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Home -> Community -> Usenet -> comp.databases.theory -> Re: Does Codd's view of a relational database differ from that ofDate&Darwin?[M.Gittens]

Re: Does Codd's view of a relational database differ from that ofDate&Darwin?[M.Gittens]

From: Marshall Spight <marshall.spight_at_gmail.com>
Date: 25 Jun 2005 10:46:25 -0700
Message-ID: <1119721585.270679.138470@g43g2000cwa.googlegroups.com>


Jan Hidders wrote:
>
> It provides you with a higher-level data model.

Can you be specific about some features you consider to be higher level?

> Moreover, it has slowly
> begun to dawn on people that the big advantages of the relational model
> (simplicity, formal basis, data-independence, declarativity, etc.) are
> actually also easiliy achieved in other data models.

Do you mean XML here, or are there other specific models you have in mind? I'd be interested to look at other models that have the features you name, especially simplicity.

When I was first exposed to SQL database, I didn't consider them very interesting. I was writing drivers for various commercial DBMS products and didn't learn much SQL at first; just "select * from table" was enough to get most of the development of the driver done, and you switched over to automated testing once that worked.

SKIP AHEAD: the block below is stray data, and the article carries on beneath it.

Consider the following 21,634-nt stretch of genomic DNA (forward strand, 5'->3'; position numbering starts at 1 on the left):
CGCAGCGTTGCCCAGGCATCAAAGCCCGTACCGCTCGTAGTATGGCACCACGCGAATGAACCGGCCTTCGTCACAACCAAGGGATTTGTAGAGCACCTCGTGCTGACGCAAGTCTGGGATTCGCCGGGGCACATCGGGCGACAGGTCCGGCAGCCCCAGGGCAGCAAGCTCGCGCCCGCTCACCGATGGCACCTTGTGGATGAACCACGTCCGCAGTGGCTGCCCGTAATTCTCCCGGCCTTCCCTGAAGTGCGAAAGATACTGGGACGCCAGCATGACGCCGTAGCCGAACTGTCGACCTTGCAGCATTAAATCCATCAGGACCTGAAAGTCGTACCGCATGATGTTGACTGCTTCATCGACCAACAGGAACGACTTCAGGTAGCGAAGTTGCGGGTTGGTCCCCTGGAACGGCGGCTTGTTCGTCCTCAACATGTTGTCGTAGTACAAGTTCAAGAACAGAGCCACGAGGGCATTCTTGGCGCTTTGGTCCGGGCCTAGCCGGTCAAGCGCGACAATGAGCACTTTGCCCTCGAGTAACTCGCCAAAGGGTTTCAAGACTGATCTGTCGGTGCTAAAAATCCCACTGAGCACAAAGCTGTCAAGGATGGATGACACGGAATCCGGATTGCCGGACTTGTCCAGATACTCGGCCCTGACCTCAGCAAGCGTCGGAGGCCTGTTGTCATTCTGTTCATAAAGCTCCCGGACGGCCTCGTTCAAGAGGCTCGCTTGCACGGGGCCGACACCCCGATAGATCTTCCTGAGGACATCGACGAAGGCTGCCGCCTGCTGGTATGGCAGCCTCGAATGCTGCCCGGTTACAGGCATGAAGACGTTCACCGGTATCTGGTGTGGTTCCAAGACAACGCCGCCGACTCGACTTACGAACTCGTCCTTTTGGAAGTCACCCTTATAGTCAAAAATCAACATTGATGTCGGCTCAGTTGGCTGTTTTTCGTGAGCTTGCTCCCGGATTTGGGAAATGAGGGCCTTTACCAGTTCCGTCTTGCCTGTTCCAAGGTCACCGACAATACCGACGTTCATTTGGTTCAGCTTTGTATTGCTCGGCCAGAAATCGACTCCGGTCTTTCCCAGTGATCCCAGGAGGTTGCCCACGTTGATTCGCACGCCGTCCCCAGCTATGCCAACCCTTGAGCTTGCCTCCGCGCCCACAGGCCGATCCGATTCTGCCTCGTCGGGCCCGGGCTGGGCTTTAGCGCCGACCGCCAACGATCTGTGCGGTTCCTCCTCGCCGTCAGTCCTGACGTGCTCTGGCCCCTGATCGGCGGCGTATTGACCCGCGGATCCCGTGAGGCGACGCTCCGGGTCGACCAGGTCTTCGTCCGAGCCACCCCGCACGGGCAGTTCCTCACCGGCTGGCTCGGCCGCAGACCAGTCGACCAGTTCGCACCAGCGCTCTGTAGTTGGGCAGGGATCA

Then one day someone showed me how you make a many-to-many table. I was really struck by the elegance of this approach, and how much you could accomplish with so little. (This led me to start wanting to learn more about SQL which led me to TTM and this newsgroup, among other things.)

What I've never gotten from XML is someone showing me, "hey, look at this: here's something you can do that really gives you quite a lot of power for very little complexity."

Anyone?

Marshall Received on Sat Jun 25 2005 - 12:46:25 CDT

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